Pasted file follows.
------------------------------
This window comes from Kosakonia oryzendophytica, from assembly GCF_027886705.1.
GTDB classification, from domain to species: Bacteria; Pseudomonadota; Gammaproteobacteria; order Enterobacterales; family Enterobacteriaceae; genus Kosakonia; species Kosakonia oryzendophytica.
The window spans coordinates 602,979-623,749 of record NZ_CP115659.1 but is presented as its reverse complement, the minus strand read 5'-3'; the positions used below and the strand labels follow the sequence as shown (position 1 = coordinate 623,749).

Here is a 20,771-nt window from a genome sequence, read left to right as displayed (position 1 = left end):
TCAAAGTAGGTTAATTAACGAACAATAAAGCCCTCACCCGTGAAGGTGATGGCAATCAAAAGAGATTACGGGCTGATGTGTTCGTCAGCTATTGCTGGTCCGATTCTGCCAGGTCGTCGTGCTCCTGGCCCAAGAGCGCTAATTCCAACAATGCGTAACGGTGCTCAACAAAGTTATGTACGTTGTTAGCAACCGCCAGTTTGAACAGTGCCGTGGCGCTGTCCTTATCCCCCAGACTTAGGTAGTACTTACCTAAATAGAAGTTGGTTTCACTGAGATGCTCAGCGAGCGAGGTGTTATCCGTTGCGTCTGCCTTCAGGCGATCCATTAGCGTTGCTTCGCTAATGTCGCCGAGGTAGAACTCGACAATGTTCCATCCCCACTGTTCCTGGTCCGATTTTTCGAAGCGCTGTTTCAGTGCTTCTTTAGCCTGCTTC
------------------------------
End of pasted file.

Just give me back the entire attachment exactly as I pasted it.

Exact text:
This window comes from Kosakonia oryzendophytica, from assembly GCF_027886705.1.
GTDB classification, from domain to species: Bacteria; Pseudomonadota; Gammaproteobacteria; order Enterobacterales; family Enterobacteriaceae; genus Kosakonia; species Kosakonia oryzendophytica.
The window spans coordinates 602,979-623,749 of record NZ_CP115659.1 but is presented as its reverse complement, the minus strand read 5'-3'; the positions used below and the strand labels follow the sequence as shown (position 1 = coordinate 623,749).

Here is a 20,771-nt window from a genome sequence, read left to right as displayed (position 1 = left end):
TCAAAGTAGGTTAATTAACGAACAATAAAGCCCTCACCCGTGAAGGTGATGGCAATCAAAAGAGATTACGGGCTGATGTGTTCGTCAGCTATTGCTGGTCCGATTCTGCCAGGTCGTCGTGCTCCTGGCCCAAGAGCGCTAATTCCAACAATGCGTAACGGTGCTCAACAAAGTTATGTACGTTGTTAGCAACCGCCAGTTTGAACAGTGCCGTGGCGCTGTCCTTATCCCCCAGACTTAGGTAGTACTTACCTAAATAGAAGTTGGTTTCACTGAGATGCTCAGCGAGCGAGGTGTTATCCGTTGCGTCTGCCTTCAGGCGATCCATTAGCGTTGCTTCGCTAATGTCGCCGAGGTAGAACTCGACAATGTTCCATCCCCACTGTTCCTGGTCCGATTTTTCGAAGCGCTGTTTCAGTGCTTCTTTAGCCTGCTTC